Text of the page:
Avatar: The Last Airbender





Marcus Yoars

TV Series Review

It’s not difficult to see the appeal of Nickelodeon’s Avatar: The Last Airbender, now entering its third season as TV’s top animated series among boys ages 9-14. This Lord of the Rings-style journey of a group of likeable youngsters offers viewers a rich history, plenty of plotlines and characters, and a vast Asian-influenced fantasy world. At the center is Aang, an all-powerful, reincarnated spirit being that, each generation, inhabits a human body to bring about worldwide harmony. But establishing peace is no easy task.

The power-hungry Fire Nation is set to rule the globe after a 100-year war, and with all other people groups nearly decimated, Aang is humanity’s last hope. He’s supposedly the only one skilled in manipulating all of nature’s basic elements. But he isn’t. A rival shares his powers. Furthermore, instead of having years of schooling to hone the art of “waterbending” and the like (generating wave whips, fireballs, earthquakes), Aang must learn on the job. Can he and his friends overthrow the Fire Lord and his malicious brood before summer ends?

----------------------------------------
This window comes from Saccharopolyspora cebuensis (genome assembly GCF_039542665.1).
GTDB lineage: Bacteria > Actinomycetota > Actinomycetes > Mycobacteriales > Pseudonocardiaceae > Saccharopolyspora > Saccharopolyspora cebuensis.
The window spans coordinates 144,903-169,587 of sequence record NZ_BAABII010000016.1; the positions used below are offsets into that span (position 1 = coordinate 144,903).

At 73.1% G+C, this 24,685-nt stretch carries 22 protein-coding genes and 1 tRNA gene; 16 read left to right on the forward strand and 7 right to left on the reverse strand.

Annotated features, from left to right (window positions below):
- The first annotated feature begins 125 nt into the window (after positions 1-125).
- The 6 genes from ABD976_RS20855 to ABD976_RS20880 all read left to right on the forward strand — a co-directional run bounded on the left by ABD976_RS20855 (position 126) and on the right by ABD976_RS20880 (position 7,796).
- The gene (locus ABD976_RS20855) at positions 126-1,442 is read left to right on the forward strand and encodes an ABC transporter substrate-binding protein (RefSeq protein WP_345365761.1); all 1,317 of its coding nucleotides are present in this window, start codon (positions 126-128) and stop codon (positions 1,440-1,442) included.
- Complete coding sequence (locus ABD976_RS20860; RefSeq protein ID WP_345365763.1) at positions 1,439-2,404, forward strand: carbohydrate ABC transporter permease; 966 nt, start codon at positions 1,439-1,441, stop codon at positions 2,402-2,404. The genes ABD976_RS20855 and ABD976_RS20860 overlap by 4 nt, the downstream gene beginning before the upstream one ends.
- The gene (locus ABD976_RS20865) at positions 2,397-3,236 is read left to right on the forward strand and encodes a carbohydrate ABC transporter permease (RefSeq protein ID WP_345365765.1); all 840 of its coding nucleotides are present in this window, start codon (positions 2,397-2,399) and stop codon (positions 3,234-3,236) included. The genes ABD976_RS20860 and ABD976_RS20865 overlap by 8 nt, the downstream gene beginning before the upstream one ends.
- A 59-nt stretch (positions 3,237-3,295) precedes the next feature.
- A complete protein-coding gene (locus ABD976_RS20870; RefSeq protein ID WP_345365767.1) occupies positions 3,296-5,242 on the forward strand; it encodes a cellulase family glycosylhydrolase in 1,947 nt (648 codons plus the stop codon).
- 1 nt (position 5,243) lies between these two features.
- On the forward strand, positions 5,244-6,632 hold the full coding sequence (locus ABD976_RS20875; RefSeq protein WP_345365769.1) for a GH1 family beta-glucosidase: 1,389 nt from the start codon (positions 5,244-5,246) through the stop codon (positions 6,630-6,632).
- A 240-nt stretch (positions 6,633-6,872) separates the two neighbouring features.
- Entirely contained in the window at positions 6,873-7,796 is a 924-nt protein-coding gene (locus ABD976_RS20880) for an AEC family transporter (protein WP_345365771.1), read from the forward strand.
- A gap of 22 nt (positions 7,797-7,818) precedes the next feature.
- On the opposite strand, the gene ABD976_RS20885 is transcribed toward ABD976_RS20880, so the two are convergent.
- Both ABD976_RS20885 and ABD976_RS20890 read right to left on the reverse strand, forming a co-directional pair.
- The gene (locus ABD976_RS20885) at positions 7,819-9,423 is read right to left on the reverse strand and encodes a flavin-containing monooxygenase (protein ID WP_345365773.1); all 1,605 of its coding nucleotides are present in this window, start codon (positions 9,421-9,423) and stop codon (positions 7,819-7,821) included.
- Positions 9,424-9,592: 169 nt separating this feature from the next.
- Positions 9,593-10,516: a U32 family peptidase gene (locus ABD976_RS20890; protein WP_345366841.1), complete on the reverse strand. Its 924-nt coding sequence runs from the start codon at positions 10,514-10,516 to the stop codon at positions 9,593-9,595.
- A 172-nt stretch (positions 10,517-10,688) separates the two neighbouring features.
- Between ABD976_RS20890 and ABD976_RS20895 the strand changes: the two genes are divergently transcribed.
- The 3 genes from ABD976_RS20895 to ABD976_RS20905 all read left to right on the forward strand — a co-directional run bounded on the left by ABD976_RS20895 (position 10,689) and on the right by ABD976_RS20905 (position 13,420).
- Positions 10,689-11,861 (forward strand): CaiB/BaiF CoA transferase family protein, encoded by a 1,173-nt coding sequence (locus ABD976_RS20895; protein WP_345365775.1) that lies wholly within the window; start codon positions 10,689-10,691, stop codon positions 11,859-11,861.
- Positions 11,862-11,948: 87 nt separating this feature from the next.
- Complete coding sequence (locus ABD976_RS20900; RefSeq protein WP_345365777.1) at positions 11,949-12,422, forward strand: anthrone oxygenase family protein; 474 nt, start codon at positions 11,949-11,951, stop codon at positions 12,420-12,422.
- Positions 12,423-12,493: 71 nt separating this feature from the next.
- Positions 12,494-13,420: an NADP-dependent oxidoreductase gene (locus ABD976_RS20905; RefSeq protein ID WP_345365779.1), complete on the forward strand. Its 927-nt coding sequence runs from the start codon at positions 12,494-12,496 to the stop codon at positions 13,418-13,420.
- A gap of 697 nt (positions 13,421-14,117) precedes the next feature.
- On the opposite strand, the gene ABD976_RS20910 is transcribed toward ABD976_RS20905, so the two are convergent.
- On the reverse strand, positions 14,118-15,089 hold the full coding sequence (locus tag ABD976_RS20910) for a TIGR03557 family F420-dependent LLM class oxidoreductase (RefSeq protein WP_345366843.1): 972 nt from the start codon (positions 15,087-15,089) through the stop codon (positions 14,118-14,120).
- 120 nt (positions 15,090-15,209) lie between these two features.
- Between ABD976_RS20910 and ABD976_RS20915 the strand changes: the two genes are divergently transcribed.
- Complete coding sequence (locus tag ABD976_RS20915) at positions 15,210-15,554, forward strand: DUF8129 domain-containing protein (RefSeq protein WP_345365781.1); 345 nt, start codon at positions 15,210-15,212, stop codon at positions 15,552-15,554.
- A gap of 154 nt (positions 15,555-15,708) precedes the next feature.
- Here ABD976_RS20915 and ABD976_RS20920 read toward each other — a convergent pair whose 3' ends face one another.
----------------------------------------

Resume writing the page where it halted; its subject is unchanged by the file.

Though made in the States, Avatar is a melting pot of Eastern spirituality that’s disturbingly bold for a tween-oriented cartoon. Besides reincarnation, the Avatar represents the “spirit of the earth” and harnesses a force that one ghostly forefather calls “a combination of all your past lives focusing their energy through your body.” Aang regularly stumbles into the spirit world (he’s even given drugs to induce this state), and can leave his body to travel an astral plane. Characters also refer to their qi when mustering supernatural power. Locations are described as hubs of spiritual energy. Gurus read that energy and receive visions through meditation, while others possess healing prowess.

Dubious spirituality notwithstanding, our “heroes” regularly disrespect elders and are celebrated for breaking rules. After being taunted, two of Aang’s friends retaliate by sending bullies down a raging river. And that barely scratches the surface of the show’s violence. The saga alludes to tribal genocide and general warfare while Avatar‘s martial arts and Matrix-style fighting involve bodies getting tossed around amid dynamite explosions, moving rock formations and fiery blasts. Hardly kids’ stuff.

As an art form, anime has a proclivity toward violence and teen rebellion. That’s disconcerting but par for the course. More disturbing is Avatar‘s mendacious spiritualism—explained, demonstrated and attractively packaged for young viewers.

Episodes Reviewed: Mar. 17, Apr. 28, Sept. 15 – Dec. 1, 2006

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Marcus Yoars

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